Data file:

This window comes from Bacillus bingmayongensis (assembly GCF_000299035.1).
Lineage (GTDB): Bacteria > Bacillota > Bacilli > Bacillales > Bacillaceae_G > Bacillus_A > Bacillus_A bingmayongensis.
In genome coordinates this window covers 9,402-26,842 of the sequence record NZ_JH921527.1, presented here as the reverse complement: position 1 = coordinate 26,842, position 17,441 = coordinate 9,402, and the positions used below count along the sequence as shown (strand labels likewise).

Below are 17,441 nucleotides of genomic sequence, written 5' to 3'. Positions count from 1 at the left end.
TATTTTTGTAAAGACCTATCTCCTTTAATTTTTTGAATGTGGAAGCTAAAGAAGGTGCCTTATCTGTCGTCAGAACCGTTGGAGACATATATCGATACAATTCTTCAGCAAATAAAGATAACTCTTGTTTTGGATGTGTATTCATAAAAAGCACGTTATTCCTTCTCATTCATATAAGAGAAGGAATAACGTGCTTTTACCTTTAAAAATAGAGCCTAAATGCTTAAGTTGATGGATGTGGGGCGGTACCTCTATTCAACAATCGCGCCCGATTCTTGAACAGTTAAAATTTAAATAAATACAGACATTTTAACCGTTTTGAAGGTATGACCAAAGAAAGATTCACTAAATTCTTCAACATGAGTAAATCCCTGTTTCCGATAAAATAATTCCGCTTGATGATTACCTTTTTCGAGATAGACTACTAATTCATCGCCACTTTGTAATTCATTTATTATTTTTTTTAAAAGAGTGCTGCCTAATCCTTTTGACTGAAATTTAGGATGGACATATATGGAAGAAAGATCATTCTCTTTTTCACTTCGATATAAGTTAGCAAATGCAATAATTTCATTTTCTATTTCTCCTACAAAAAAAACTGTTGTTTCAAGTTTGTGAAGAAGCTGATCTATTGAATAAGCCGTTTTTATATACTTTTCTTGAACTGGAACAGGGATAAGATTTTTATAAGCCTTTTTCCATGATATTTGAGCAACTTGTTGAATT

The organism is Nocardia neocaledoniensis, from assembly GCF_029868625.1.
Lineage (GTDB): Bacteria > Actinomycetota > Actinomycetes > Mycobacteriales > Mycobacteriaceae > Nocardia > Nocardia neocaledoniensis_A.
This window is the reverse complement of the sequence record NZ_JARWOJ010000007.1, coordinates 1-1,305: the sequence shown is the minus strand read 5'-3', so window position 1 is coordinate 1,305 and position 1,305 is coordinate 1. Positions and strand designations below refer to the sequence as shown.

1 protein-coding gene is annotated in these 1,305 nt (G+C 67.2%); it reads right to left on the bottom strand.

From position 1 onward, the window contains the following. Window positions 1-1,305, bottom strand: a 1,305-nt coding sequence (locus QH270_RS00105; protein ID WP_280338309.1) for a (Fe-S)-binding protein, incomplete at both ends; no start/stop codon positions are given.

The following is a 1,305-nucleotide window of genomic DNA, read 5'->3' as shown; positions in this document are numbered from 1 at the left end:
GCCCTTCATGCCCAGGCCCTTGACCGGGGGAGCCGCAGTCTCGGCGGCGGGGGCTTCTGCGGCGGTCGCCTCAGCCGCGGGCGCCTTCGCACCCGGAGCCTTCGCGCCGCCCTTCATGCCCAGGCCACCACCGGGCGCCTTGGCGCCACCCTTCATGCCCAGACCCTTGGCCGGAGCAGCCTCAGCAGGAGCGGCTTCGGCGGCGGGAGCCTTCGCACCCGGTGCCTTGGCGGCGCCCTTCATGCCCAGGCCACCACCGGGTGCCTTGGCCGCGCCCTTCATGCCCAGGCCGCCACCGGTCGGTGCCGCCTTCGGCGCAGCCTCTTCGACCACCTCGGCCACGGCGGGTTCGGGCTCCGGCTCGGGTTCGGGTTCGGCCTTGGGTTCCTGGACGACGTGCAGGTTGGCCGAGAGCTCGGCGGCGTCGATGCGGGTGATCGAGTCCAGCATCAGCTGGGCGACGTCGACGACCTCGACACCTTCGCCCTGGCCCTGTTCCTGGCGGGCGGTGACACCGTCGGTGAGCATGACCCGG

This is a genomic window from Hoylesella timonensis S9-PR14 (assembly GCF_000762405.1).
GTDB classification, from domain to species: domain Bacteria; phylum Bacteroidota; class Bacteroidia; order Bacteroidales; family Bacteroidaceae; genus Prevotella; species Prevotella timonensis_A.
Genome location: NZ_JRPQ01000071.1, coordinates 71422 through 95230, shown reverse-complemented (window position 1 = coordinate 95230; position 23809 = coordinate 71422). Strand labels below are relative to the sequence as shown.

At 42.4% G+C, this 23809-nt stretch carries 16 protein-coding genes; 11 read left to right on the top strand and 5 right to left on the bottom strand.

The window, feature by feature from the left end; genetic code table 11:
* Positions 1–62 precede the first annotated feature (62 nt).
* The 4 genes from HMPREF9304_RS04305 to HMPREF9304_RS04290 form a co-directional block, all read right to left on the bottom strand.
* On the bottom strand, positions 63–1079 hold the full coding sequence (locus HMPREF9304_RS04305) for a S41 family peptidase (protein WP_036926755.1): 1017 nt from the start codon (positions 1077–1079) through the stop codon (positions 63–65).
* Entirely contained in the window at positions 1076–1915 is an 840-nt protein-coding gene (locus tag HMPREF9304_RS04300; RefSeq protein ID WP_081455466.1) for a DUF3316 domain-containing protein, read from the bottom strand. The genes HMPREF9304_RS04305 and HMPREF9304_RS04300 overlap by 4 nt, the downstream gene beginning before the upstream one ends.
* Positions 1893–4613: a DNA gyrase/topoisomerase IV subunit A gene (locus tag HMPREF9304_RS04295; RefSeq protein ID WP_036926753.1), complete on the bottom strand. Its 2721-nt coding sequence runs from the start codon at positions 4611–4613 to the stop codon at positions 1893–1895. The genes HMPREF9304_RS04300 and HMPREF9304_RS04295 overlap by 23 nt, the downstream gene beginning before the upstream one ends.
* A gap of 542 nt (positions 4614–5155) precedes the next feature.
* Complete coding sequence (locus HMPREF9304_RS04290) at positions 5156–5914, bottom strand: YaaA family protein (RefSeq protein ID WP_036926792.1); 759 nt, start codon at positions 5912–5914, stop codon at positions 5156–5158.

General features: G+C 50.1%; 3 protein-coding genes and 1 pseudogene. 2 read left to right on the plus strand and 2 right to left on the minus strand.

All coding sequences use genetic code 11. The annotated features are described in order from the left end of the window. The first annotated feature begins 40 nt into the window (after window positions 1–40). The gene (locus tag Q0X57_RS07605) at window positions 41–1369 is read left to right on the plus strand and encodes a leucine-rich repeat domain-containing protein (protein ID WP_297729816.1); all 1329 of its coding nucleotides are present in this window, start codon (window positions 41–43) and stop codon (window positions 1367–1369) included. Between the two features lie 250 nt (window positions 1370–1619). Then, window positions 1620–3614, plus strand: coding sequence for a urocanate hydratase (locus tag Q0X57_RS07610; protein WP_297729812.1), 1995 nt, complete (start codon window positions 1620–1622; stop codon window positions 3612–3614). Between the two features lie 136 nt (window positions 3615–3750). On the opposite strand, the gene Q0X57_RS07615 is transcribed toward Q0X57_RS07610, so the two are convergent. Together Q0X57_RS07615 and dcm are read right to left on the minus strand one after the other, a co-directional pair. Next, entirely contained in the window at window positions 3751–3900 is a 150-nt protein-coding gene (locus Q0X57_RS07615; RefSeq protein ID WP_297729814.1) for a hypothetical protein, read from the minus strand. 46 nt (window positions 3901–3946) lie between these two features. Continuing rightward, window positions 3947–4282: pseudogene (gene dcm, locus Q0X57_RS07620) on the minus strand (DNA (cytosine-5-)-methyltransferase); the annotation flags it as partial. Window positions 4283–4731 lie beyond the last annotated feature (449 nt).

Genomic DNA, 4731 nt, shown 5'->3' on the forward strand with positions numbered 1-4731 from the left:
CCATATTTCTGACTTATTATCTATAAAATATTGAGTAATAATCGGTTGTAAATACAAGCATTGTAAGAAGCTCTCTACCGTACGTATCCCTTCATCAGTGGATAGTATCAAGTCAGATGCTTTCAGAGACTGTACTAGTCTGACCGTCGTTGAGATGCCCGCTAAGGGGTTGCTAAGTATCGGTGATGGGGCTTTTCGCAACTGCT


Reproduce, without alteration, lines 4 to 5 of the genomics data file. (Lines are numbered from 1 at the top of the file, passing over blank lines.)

Below are 17,441 nucleotides of genomic sequence, written 5' to 3'. Positions count from 1 at the left end.
TATTTTTGTAAAGACCTATCTCCTTTAATTTTTTGAATGTGGAAGCTAAAGAAGGTGCCTTATCTGTCGTCAGAACCGTTGGAGACATATATCGATACAATTCTTCAGCAAATAAAGATAACTCTTGTTTTGGATGTGTATTCATAAAAAGCACGTTATTCCTTCTCATTCATATAAGAGAAGGAATAACGTGCTTTTACCTTTAAAAATAGAGCCTAAATGCTTAAGTTGATGGATGTGGGGCGGTACCTCTATTCAACAATCGCGCCCGATTCTTGAACAGTTAAAATTTAAATAAATACAGACATTTTAACCGTTTTGAAGGTATGACCAAAGAAAGATTCACTAAATTCTTCAACATGAGTAAATCCCTGTTTCCGATAAAATAATTCCGCTTGATGATTACCTTTTTCGAGATAGACTACTAATTCATCGCCACTTTGTAATTCATTTATTATTTTTTTTAAAAGAGTGCTGCCTAATCCTTTTGACTGAAATTTAGGATGGACATATATGGAAGAAAGATCATTCTCTTTTTCACTTCGATATAAGTTAGCAAATGCAATAATTTCATTTTCTATTTCTCCTACAAAAAAAACTGTTGTTTCAAGTTTGTGAAGAAGCTGATCTATTGAATAAGCCGTTTTTATATACTTTTCTTGAACTGGAACAGGGATAAGATTTTTATAAGCCTTTTTCCATGATATTTGAGCAACTTGTTGAATT